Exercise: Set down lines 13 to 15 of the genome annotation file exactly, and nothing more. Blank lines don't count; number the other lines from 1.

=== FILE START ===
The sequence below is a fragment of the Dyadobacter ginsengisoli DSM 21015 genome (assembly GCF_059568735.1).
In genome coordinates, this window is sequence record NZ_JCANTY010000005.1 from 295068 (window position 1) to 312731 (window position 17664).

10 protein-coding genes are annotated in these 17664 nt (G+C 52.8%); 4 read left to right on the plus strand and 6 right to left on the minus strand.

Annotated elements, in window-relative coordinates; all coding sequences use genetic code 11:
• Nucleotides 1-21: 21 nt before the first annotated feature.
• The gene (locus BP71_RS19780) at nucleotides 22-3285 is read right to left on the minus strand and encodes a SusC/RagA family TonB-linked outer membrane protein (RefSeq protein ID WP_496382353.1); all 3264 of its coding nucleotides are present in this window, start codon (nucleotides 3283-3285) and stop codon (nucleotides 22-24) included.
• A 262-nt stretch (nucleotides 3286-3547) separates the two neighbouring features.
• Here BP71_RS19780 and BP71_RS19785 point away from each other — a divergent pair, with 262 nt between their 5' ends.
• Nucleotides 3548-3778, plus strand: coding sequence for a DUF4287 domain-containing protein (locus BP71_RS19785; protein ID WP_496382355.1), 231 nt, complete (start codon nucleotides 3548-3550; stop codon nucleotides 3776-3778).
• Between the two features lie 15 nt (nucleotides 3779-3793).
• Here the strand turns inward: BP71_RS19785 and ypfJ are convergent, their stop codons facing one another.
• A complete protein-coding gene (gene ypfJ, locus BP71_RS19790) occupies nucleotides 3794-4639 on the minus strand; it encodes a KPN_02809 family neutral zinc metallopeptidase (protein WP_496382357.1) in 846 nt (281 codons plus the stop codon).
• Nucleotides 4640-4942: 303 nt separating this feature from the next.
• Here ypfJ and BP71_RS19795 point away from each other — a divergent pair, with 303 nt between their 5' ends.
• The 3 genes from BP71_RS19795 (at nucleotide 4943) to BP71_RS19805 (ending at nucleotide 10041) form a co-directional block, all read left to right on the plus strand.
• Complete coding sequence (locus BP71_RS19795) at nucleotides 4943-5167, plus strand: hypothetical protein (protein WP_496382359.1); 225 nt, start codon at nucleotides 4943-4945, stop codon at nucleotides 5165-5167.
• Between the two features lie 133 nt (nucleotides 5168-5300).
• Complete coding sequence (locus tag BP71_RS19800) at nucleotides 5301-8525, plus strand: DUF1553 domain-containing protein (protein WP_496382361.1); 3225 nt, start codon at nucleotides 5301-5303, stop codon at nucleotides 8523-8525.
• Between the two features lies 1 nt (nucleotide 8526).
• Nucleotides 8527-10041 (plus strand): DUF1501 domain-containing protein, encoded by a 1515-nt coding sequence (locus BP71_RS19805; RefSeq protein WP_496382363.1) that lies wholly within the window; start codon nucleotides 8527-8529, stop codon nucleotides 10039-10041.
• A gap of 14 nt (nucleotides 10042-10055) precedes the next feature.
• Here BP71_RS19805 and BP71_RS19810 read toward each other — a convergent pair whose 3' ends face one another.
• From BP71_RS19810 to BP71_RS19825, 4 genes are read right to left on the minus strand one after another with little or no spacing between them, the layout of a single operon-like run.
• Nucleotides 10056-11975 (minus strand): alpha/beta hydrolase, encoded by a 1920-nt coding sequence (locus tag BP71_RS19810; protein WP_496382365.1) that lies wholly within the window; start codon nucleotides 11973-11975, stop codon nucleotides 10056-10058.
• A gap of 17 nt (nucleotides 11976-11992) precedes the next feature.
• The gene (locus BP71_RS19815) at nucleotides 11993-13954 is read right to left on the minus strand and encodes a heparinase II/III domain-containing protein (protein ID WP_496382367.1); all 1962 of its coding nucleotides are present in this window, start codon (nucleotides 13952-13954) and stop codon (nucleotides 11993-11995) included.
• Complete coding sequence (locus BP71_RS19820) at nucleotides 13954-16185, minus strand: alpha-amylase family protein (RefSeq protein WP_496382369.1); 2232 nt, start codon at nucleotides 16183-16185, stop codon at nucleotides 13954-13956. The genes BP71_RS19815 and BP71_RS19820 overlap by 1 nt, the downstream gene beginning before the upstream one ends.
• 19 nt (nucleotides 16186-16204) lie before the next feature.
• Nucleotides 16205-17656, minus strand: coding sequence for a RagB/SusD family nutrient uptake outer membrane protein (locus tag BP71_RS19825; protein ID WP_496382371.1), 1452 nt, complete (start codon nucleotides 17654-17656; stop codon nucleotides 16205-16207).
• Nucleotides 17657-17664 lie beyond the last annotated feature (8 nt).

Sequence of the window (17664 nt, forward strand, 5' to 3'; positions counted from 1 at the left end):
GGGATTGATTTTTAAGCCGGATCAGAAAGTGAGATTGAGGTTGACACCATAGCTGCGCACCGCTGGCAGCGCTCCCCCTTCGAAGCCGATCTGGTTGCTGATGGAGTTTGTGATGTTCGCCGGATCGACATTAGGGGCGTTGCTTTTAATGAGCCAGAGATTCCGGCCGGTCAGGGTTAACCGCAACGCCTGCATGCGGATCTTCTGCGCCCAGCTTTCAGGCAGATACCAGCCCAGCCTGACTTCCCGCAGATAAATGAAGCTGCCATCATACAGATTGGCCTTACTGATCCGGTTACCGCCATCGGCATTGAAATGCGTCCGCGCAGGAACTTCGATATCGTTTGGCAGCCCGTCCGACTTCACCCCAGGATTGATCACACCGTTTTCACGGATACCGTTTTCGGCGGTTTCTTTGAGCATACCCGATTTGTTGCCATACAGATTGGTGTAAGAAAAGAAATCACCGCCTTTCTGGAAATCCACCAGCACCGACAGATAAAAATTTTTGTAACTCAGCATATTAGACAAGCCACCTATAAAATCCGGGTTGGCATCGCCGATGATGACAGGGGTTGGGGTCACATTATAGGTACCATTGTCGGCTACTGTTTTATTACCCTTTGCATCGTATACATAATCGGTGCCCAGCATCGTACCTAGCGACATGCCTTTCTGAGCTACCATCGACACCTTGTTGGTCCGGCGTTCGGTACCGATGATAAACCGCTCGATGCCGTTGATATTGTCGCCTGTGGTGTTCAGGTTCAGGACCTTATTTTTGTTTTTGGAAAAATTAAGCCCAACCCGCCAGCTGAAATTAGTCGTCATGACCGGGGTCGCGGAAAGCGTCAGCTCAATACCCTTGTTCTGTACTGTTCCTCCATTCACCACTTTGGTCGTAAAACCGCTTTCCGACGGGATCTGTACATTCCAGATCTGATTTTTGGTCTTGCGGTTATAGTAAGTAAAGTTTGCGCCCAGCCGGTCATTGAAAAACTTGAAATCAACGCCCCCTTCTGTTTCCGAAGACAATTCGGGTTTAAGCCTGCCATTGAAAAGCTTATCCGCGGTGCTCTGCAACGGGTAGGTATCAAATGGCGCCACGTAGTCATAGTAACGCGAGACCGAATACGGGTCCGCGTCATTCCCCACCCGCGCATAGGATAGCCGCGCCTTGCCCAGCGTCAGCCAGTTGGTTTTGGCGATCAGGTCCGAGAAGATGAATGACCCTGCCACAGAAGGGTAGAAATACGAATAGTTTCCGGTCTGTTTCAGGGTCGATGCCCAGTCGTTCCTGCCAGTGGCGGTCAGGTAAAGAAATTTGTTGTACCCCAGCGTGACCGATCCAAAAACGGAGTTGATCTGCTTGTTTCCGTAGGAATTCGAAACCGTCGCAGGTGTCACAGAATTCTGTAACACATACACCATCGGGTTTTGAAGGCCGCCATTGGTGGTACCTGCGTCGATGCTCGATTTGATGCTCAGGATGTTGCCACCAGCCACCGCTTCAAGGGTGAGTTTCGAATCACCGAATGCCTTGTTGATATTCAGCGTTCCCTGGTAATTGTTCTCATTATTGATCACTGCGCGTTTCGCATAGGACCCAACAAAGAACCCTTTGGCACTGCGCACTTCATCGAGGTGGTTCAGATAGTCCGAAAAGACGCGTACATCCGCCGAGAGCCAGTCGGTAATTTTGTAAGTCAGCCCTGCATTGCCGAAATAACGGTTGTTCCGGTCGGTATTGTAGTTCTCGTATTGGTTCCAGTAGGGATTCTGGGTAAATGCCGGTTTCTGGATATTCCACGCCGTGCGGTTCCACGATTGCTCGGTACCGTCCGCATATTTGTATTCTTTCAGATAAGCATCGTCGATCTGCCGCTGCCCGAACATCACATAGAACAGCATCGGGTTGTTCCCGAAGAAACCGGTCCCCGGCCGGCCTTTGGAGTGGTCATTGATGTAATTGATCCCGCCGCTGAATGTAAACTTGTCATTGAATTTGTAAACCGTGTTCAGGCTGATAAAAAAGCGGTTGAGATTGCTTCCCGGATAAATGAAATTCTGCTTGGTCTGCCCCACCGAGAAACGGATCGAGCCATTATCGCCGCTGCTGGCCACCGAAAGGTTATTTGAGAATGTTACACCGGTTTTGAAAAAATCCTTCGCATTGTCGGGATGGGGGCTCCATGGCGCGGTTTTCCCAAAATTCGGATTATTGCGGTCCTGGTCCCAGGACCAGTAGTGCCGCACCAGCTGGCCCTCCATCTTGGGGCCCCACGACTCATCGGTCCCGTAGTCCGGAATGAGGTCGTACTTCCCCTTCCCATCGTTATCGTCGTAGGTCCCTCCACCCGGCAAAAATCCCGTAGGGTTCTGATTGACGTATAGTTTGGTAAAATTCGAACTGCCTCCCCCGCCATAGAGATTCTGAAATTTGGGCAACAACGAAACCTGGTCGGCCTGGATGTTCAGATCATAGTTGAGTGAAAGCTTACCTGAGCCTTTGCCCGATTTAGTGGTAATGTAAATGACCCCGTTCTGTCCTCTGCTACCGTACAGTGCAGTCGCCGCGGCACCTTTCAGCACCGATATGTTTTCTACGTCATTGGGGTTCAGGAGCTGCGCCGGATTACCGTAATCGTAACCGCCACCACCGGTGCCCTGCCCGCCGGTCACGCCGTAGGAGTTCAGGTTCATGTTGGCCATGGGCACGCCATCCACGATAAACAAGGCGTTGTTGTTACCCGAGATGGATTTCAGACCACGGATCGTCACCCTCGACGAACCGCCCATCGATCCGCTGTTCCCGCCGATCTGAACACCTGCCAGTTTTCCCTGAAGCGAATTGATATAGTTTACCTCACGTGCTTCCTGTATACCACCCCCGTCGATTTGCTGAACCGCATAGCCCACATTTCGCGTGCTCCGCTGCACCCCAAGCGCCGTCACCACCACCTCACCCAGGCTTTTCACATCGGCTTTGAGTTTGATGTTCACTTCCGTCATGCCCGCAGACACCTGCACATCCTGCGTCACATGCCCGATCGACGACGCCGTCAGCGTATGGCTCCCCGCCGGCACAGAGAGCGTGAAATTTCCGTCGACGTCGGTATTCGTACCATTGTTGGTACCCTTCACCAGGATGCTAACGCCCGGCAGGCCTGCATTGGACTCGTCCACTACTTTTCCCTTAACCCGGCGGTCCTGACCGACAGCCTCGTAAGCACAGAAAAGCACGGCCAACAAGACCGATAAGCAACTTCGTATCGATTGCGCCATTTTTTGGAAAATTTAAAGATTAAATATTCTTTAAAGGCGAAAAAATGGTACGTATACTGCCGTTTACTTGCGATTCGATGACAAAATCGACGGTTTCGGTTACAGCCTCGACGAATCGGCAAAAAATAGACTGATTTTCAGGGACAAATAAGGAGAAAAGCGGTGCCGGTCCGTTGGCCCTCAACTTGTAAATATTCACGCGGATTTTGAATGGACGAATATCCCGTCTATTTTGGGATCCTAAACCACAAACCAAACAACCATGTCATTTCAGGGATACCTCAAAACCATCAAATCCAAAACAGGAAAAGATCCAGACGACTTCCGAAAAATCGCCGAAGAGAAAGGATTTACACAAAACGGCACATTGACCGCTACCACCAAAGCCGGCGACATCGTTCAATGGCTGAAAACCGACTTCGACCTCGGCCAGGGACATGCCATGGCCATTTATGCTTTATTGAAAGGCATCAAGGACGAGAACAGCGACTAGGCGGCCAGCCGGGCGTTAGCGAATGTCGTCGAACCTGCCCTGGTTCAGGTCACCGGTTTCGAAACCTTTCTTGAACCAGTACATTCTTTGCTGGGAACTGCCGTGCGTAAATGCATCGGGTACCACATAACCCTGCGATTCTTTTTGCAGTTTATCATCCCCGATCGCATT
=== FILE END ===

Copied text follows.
• Nucleotides 4640-4942: 303 nt separating this feature from the next.
• Here ypfJ and BP71_RS19795 point away from each other — a divergent pair, with 303 nt between their 5' ends.
• The 3 genes from BP71_RS19795 (at nucleotide 4943) to BP71_RS19805 (ending at nucleotide 10041) form a co-directional block, all read left to right on the plus strand.